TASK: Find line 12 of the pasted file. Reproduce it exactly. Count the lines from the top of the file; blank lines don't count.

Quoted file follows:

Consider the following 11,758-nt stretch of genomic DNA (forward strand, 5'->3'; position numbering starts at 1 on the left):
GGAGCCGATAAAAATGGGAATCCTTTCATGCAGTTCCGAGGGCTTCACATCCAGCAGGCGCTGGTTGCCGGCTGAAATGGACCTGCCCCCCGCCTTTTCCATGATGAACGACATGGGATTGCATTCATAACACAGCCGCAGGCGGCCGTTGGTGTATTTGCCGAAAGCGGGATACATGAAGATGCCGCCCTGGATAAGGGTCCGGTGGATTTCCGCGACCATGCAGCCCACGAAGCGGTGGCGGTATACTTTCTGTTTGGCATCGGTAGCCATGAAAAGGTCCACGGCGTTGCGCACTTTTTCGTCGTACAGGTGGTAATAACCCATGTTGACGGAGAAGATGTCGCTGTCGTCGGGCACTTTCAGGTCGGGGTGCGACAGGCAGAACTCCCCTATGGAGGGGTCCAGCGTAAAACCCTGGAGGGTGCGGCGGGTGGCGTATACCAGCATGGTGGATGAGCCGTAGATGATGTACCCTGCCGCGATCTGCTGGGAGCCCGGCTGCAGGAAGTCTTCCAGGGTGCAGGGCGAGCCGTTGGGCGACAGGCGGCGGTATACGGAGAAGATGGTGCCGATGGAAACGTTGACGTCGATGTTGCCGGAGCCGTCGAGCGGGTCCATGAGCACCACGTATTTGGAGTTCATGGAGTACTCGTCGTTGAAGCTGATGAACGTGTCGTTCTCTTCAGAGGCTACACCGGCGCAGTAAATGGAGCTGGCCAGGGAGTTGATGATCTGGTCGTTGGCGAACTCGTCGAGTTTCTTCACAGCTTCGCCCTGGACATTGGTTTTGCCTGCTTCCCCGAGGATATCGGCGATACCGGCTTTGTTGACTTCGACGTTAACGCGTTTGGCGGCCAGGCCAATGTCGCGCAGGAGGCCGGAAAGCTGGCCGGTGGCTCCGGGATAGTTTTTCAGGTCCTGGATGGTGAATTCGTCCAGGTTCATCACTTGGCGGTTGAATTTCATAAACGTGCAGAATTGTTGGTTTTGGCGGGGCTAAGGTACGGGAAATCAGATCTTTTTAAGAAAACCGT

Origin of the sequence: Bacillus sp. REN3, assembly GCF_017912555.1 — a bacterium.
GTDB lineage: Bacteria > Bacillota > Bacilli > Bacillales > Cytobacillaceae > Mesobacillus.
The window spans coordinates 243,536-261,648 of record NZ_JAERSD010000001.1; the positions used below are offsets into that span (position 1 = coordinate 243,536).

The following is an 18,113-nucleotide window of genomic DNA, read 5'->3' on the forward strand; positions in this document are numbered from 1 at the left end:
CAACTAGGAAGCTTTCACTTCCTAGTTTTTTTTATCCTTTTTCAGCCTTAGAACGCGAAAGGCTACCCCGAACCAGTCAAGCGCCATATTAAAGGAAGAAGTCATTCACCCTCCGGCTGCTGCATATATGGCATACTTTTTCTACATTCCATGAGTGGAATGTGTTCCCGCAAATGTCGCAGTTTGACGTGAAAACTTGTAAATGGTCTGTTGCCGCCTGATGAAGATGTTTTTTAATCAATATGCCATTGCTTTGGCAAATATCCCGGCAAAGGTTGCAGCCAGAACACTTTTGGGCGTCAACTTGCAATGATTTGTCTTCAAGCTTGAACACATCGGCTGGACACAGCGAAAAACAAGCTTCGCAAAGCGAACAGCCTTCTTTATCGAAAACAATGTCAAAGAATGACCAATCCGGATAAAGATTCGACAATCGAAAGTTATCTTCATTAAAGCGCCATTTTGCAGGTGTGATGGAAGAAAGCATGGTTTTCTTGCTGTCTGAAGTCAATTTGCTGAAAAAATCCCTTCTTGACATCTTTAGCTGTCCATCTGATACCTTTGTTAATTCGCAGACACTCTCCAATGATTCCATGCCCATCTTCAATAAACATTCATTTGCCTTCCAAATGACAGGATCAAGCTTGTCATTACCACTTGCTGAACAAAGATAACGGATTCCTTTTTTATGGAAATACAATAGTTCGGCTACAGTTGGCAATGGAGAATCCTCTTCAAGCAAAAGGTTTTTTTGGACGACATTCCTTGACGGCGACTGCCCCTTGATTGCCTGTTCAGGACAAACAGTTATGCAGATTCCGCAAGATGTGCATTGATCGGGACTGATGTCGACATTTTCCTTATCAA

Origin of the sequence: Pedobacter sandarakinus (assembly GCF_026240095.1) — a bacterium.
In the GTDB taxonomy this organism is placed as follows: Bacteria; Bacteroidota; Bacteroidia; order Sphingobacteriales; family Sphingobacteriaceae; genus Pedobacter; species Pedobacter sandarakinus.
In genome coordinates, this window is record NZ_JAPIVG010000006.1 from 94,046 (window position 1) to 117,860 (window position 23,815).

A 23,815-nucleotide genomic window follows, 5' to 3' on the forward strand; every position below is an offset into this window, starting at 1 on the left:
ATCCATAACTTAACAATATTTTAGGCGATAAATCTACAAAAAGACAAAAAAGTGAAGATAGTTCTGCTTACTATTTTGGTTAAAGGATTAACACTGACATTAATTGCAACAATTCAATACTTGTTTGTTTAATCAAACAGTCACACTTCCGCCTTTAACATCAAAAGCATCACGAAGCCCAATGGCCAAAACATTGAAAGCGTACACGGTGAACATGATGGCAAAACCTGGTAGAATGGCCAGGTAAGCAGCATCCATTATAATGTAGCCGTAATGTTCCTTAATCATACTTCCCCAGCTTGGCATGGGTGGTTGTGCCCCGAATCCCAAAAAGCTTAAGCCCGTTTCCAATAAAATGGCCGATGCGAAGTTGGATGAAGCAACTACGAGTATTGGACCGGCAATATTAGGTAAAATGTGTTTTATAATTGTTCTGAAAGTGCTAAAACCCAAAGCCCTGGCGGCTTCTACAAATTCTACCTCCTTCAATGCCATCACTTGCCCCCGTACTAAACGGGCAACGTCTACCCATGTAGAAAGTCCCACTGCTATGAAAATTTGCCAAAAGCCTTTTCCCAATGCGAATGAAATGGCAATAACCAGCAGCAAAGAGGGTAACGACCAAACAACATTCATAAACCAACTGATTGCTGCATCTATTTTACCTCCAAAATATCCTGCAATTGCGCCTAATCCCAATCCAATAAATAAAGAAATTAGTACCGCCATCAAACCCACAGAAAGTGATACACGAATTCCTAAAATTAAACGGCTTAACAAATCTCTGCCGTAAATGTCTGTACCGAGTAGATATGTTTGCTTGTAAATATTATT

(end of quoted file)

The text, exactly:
ATCCATAACTTAACAATATTTTAGGCGATAAATCTACAAAAAGACAAAAAAGTGAAGATAGTTCTGCTTACTATTTTGGTTAAAGGATTAACACTGACATTAATTGCAACAATTCAATACTTGTTTGTTTAATCAAACAGTCACACTTCCGCCTTTAACATCAAAAGCATCACGAAGCCCAATGGCCAAAACATTGAAAGCGTACACGGTGAACATGATGGCAAAACCTGGTAGAATGGCCAGGTAAGCAGCATCCATTATAATGTAGCCGTAATGTTCCTTAATCATACTTCCCCAGCTTGGCATGGGTGGTTGTGCCCCGAATCCCAAAAAGCTTAAGCCCGTTTCCAATAAAATGGCCGATGCGAAGTTGGATGAAGCAACTACGAGTATTGGACCGGCAATATTAGGTAAAATGTGTTTTATAATTGTTCTGAAAGTGCTAAAACCCAAAGCCCTGGCGGCTTCTACAAATTCTACCTCCTTCAATGCCATCACTTGCCCCCGTACTAAACGGGCAACGTCTACCCATGTAGAAAGTCCCACTGCTATGAAAATTTGCCAAAAGCCTTTTCCCAATGCGAATGAAATGGCAATAACCAGCAGCAAAGAGGGTAACGACCAAACAACATTCATAAACCAACTGATTGCTGCATCTATTTTACCTCCAAAATATCCTGCAATTGCGCCTAATCCCAATCCAATAAATAAAGAAATTAGTACCGCCATCAAACCCACAGAAAGTGATACACGAATTCCTAAAATTAAACGGCTTAACAAATCTCTGCCGTAAATGTCTGTACCGAGTAGATATGTTTGCTTGTAAATATTATT